Handling ZF2 FQ Dependency Setter Injections

In a previous article I showed how you could pass in a fully qualified parameter name into the Dependency Injection Container (DiC) if you needed to be specific about where you need to have something injected.  There is an alternate method here that is cleaner than what I did before.  Let’s start with a Test class. 1 2 3 4 5 6 7 8 9 10 11 12 13 14 class Test { protected $test;   public function setTest($test) { $this->test = $test; }   public function getTest() { return

ZF2 Dependency Injection – Multiple Object Instances

When you work with the ZF2 Dependency Injection Container (DiC) when you make multiple requests for an instance of an object you will get the same object back each time. For example, with this code 1 2 3 4 5 6 7 8 9 10 11 12 13 14 15 16 17 18 19 20 21 22 class Test { protected $test;   public function __construct($test) { $this->test = $test; }   public function getTest() { return $this->test; } }   use Zend\Di\Di; $di = new Di();   $test =

ZF2 Dependency Injection: Managing Configuration – Part 2

In my previous post about Dependency Injection Container (DiC) configuration I made mention of some more complicated scenarios that you can use to configure your objects.  Not that you need help to make it  more complicated.  One of the things I have observed is that the more familiar I am with the DiC the more complicated the configuration gets.  This is both good and bad.  It’s good because you start understanding how and why all of those frigging long example DI configuration arrays are like that.  The bad is that

ZF2 Dependency Injection: Managing Configuration – Part 1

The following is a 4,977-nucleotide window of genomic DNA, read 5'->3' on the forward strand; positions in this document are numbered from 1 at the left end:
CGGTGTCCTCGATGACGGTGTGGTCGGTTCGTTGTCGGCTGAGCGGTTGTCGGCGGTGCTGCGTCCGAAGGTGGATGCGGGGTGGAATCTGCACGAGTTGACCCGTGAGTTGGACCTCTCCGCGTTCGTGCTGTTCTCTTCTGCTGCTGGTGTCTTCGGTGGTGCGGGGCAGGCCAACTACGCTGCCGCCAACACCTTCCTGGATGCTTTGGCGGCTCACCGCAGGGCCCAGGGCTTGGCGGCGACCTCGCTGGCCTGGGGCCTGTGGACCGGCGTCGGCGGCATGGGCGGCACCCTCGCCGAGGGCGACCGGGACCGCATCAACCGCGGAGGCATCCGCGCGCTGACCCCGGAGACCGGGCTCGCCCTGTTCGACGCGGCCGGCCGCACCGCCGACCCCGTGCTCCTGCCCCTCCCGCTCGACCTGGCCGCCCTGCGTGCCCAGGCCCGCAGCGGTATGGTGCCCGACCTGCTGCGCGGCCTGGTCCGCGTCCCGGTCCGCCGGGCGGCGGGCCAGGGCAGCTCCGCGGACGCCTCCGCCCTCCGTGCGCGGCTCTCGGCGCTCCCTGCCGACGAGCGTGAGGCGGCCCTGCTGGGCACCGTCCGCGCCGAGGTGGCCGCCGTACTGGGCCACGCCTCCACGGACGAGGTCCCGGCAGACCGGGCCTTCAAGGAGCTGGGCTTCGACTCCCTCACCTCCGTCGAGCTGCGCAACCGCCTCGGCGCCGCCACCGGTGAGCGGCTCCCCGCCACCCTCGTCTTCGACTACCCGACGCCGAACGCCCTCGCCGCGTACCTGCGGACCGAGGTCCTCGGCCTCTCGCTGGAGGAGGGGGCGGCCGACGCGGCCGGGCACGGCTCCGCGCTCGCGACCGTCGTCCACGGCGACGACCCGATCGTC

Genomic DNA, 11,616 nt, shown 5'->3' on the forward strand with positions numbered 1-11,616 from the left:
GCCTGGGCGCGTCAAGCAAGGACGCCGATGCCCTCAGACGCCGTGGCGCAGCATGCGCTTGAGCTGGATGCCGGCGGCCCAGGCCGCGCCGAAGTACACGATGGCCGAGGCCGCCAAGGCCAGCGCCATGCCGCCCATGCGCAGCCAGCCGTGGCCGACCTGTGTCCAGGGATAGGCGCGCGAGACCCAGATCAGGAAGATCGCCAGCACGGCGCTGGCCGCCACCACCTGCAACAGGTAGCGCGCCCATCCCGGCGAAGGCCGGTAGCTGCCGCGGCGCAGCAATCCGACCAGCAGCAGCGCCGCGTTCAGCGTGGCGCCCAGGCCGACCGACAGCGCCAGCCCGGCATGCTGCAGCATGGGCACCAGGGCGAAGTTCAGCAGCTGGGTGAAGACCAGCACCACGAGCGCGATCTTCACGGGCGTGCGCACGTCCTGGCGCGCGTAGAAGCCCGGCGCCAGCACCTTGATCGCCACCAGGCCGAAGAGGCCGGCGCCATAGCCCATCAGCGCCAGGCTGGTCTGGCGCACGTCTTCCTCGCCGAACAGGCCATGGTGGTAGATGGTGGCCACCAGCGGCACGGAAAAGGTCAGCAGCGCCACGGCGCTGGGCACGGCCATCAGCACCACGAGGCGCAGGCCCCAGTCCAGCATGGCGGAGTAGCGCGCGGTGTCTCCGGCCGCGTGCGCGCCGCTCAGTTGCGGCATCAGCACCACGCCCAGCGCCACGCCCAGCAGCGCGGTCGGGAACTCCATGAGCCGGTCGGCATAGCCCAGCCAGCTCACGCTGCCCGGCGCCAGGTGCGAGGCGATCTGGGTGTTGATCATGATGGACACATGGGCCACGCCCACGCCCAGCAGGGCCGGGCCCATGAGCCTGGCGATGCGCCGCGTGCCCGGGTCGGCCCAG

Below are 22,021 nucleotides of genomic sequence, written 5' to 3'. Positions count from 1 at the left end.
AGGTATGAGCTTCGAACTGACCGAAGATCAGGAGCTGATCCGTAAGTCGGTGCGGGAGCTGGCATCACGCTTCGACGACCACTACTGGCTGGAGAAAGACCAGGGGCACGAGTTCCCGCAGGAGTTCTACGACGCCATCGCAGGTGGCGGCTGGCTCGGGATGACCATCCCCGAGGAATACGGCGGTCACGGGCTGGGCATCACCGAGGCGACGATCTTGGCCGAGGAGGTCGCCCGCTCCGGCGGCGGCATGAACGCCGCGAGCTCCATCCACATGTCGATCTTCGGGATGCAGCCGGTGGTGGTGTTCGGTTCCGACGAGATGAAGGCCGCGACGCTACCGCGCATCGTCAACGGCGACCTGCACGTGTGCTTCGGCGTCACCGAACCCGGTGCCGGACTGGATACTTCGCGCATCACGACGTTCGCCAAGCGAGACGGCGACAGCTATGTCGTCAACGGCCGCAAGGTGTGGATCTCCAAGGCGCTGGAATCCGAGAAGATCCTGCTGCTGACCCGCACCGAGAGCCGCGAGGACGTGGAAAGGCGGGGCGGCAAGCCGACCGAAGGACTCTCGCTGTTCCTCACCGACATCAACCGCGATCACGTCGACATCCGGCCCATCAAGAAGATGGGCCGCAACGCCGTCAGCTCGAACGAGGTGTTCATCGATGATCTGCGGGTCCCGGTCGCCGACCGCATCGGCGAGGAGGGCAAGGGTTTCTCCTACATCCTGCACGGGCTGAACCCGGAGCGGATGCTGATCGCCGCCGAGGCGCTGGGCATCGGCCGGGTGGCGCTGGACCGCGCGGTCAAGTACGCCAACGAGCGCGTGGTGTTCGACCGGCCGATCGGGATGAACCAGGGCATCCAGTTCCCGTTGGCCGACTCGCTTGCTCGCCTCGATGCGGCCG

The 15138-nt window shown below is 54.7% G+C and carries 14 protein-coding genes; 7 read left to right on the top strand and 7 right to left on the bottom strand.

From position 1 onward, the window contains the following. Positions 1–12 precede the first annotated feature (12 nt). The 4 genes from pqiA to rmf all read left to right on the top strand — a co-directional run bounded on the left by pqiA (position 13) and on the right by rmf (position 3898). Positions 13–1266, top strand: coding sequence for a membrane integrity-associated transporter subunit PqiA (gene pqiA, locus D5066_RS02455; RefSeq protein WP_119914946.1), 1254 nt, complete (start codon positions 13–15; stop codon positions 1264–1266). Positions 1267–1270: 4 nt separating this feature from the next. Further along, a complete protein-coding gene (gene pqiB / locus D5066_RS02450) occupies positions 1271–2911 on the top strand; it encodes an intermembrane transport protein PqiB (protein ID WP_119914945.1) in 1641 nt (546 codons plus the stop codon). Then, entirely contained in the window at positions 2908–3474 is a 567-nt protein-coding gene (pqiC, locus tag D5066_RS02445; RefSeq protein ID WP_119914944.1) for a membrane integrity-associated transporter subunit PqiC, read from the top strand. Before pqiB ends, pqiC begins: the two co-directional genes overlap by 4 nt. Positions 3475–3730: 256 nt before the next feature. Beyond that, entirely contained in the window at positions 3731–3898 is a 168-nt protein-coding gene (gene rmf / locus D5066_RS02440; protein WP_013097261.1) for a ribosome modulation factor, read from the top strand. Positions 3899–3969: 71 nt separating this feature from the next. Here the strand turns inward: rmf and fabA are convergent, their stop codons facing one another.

Configuration is a big reason to use a Dependency Injection Container (DiC).  I’ve been doing a lot of playing around with the ZF2 DiC and one of the things that I like about it is the ability to retrieve fully configured objects in  one line of code.  I’ve been going a bit overboard lately but there’s a lot of stuff you can do that can just be downright complex to handle on your own, all the time. In my previous blog post I showed how you could provide parameters to

A little more advanced ZF2 EventManager usage

<note>I found out that this usage is going to be deprecated.  This feature will remain, but for the GA (and beta 4 most likely) this code may not work.  I will be updating this blog post when that happens</note> If you look at my previous post on the ZF2 EventManager class you might be tempted to think that you are limited only to listening to events for local instances of the event manager.  But no, my friend, you would be wrong. The event manager actually provides access to a sort

My first stab at the Dependency Injection Container in Zend Framework 2

So, let me explain… no, there is too much.  Let me sum up. With beta 3 now being released I have started to spend some time getting used to the new MVC components and the architecture in general.  I turns out that was too much.  When I learn something new I like to start with something broken and fix it.  This forces me to understand how things work a little better.  But I ran into a problem that MVC is so dependent on other concepts in ZF2 that until I